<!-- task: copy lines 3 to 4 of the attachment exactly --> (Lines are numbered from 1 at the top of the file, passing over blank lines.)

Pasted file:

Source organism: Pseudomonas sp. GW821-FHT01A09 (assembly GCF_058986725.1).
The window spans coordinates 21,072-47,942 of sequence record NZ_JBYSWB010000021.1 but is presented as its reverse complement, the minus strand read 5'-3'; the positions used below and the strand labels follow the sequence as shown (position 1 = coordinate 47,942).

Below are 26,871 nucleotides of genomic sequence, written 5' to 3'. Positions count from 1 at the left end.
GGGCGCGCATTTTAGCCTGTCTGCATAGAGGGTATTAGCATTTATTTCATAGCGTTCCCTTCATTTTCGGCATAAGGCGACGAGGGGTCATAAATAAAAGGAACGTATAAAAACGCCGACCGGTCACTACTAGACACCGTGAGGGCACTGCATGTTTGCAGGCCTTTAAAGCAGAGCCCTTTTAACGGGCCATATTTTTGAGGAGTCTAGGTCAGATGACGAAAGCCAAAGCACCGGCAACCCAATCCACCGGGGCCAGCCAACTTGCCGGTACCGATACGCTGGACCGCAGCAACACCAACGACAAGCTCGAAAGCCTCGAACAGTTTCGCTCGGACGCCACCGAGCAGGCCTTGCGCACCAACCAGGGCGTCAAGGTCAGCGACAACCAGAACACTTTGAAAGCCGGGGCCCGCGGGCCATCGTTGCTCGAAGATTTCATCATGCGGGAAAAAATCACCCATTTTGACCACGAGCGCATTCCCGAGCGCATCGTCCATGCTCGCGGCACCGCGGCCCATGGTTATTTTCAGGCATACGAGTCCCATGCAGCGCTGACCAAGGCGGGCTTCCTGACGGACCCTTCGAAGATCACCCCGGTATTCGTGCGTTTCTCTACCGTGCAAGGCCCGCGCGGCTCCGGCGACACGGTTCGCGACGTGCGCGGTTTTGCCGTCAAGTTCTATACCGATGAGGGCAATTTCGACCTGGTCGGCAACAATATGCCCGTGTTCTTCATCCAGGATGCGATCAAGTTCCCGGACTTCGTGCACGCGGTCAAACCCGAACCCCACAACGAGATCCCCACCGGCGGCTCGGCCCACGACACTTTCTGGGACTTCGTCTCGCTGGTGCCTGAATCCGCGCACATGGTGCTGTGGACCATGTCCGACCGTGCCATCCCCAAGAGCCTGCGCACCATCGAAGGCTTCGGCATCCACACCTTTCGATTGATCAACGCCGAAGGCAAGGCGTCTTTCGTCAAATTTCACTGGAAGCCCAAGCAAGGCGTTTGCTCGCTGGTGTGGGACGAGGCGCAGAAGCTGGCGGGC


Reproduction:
Below are 26,871 nucleotides of genomic sequence, written 5' to 3'. Positions count from 1 at the left end.
GGGCGCGCATTTTAGCCTGTCTGCATAGAGGGTATTAGCATTTATTTCATAGCGTTCCCTTCATTTTCGGCATAAGGCGACGAGGGGTCATAAATAAAAGGAACGTATAAAAACGCCGACCGGTCACTACTAGACACCGTGAGGGCACTGCATGTTTGCAGGCCTTTAAAGCAGAGCCCTTTTAACGGGCCATATTTTTGAGGAGTCTAGGTCAGATGACGAAAGCCAAAGCACCGGCAACCCAATCCACCGGGGCCAGCCAACTTGCCGGTACCGATACGCTGGACCGCAGCAACACCAACGACAAGCTCGAAAGCCTCGAACAGTTTCGCTCGGACGCCACCGAGCAGGCCTTGCGCACCAACCAGGGCGTCAAGGTCAGCGACAACCAGAACACTTTGAAAGCCGGGGCCCGCGGGCCATCGTTGCTCGAAGATTTCATCATGCGGGAAAAAATCACCCATTTTGACCACGAGCGCATTCCCGAGCGCATCGTCCATGCTCGCGGCACCGCGGCCCATGGTTATTTTCAGGCATACGAGTCCCATGCAGCGCTGACCAAGGCGGGCTTCCTGACGGACCCTTCGAAGATCACCCCGGTATTCGTGCGTTTCTCTACCGTGCAAGGCCCGCGCGGCTCCGGCGACACGGTTCGCGACGTGCGCGGTTTTGCCGTCAAGTTCTATACCGATGAGGGCAATTTCGACCTGGTCGGCAACAATATGCCCGTGTTCTTCATCCAGGATGCGATCAAGTTCCCGGACTTCGTGCACGCGGTCAAACCCGAACCCCACAACGAGATCCCCACCGGCGGCTCGGCCCACGACACTTTCTGGGACTTCGTCTCGCTGGTGCCTGAATCCGCGCACATGGTGCTGTGGACCATGTCCGACCGTGCCATCCCCAAGAGCCTGCGCACCATCGAAGGCTTCGGCATCCACACCTTTCGATTGATCAACGCCGAAGGCAAGGCGTCTTTCGTCAAATTTCACTGGAAGCCCAAGCAAGGCGTTTGCTCGCTGGTGTGGGACGAGGCGCAGAAGCTGGCGGGC